Gardeners are always improving their gardens, or at least rearranging them.  New plants get their hearts racing. “I just have to have that new whatever.” Do be a bit skeptical about new perennials. Remember “Endless Summer.” It was a spectacular failure anyplace north of Minneapolis. That being said, here are some new introductions for this summer.

Ringo shrub rose is a bright golden yellow with a red center. It looks like a nasturtium actually. It slowly fades to white with a pink center. It blooms all summer so both color combos will be on the bush at the same time. This rose is described as sturdy, disease resistant and needing little care. It’s small, 3 to 4 feet tall and wide and a zone 4 to 8. Sounds too good to be true but a nice addition if it is as described.

A new small very fragrant lilac is called Sentura Pura. She’s a semi dwarf only getting about 4 to 6 feet tall, making her perfect for a smaller yard. She blooms heavily each spring with flower buds that emerge a “mulberry violet” and open to a “clear jacaranda purple with a deep true fragrance.” I will leave you to decipher those colors. The leaves are disease free so apparently, they don’t get the downy mildew that makes our regular lilac leaves looking yukky in late summer. A nice bonus, she is a zone 2 to 8 gal.

If you like “Jack Frost” bugloss you’ll love “Jack of Diamonds” he has huge 9 to 10 inch leaves that overlap at the base. The leaves have a heavy silver overlay with a vivid, wide dark green veining pattern. He’ s a big guy, 14 to 16 inches high and up to 32 inches tall.  A perfect addition to your shade garden.

If you need a groundcover for a hot, dry spot, have I got the plant for you. “Bogie Woogie” stonecrop is a low grower with cream leaf margins that blooms yellow in the early to midsummer. It is 6 to 8 inches tall and 16 to 18 inches wide. Mixed in with her green cousins, this cream and yellow plant will stand out like a lighthouse.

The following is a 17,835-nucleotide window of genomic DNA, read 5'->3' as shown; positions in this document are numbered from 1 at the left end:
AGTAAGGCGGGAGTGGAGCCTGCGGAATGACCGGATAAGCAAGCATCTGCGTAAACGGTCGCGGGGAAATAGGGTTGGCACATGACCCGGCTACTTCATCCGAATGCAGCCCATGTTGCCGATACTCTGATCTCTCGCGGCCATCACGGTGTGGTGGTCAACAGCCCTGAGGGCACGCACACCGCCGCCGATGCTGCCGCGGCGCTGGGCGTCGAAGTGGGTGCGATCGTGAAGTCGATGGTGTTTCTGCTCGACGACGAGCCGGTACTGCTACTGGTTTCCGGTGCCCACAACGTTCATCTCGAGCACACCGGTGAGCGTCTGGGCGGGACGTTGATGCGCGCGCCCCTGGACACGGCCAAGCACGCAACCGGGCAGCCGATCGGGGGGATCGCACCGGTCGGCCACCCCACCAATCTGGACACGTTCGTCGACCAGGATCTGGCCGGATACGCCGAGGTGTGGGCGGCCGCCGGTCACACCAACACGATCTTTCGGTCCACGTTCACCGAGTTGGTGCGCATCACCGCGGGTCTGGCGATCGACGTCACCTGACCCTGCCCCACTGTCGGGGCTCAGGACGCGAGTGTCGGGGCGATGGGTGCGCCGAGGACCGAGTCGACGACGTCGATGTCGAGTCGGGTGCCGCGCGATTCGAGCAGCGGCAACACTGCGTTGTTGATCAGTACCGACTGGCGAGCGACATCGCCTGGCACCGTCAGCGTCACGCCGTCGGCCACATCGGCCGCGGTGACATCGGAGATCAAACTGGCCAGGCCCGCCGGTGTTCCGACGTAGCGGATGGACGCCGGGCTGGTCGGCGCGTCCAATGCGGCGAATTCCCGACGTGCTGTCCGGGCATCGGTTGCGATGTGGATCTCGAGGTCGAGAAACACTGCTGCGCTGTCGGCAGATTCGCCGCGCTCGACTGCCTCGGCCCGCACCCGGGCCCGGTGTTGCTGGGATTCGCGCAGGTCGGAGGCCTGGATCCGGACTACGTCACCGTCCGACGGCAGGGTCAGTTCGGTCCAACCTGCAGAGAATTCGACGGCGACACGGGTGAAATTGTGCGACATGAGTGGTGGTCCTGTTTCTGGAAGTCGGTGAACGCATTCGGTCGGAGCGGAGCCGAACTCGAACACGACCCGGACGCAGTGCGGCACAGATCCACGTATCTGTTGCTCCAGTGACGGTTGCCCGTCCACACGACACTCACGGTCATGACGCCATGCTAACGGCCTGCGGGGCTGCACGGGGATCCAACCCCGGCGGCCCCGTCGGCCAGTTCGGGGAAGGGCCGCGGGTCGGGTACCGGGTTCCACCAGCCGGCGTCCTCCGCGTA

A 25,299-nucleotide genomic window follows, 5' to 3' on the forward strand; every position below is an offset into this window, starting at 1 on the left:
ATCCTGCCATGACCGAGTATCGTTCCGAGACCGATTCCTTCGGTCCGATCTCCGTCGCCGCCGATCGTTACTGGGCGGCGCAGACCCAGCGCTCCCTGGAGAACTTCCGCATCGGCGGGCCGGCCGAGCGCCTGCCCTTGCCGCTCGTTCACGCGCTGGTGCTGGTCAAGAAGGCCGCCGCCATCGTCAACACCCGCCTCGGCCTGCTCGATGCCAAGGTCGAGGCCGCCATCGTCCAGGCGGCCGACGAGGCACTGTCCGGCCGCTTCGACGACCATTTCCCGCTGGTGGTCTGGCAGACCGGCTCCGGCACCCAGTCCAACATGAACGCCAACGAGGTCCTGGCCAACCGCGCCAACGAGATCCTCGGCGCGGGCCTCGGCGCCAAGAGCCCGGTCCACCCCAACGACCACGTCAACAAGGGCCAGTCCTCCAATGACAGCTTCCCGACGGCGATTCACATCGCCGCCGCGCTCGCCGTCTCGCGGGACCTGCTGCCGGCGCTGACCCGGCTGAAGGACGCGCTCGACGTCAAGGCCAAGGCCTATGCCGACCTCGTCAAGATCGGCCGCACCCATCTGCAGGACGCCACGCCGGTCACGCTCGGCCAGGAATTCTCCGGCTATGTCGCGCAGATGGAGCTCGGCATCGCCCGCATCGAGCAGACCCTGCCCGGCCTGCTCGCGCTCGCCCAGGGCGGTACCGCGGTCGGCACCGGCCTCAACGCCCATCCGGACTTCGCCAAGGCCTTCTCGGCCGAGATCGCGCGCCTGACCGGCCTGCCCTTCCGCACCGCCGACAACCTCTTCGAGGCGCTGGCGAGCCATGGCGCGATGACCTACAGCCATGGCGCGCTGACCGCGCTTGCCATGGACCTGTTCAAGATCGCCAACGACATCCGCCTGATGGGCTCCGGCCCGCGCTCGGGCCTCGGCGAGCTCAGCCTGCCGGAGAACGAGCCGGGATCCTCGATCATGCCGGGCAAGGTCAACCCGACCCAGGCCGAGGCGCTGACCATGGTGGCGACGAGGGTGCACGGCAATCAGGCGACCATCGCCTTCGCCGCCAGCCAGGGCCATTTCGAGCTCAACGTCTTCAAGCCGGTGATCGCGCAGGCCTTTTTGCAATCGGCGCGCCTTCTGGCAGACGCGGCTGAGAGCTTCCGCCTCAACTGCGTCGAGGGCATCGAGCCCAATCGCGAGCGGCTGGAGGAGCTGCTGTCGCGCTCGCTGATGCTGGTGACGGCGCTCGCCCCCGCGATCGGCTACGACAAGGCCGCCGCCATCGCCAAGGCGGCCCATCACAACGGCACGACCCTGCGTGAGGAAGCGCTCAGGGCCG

If you like bee balm –(Monarda) but don’t like the mildew some of them get, there is a new addition that should make you happy. “Bee Happy” is a well-behaved, compact cerise version of “Jacob Cline.” This line is known for being mildew resistant.  She has an upright growth habit and flowers for most of the summer.  She can be used in pots or in the ground. She is especially pretty combined with chartreuse grasses or pale blue salvias.  She’s 15 to 18 inches tall and about a foot wide. She is listed as a zone 4 but Monarda are quite hardy here.

If your garden demands a small hydrangea, a new Gold Medal Plant by the Pennsylvania Horticultural Society may be just the girl for you. “Haas’ Halo” is a smooth hydrangea. She has the lace-cap blooms that grow to 14 inches wide. The stems are strong and never flop over. This is a bushy, upright plant; 3 to 5 feet tall and wide. She likes full to part sun and is listed as zone 3 to 9.

For a truly hardy mum, look to the “Igloo” series. Their newest addition is “Autumn Spice Igloo.”  The color is an orange-bronze. These plants are noted for being a dense flower covered ball about 18 to 20 inches tall and wide. They have an unprecedented uniformity, blooming in late summer and early fall. You don’t have to pinch them back to encourage a short, full plant.

Next week… annuals

Bev Johnson is a Master Gardener with the University of Minnesota Extension. Her column appears in the Weekend Edition.

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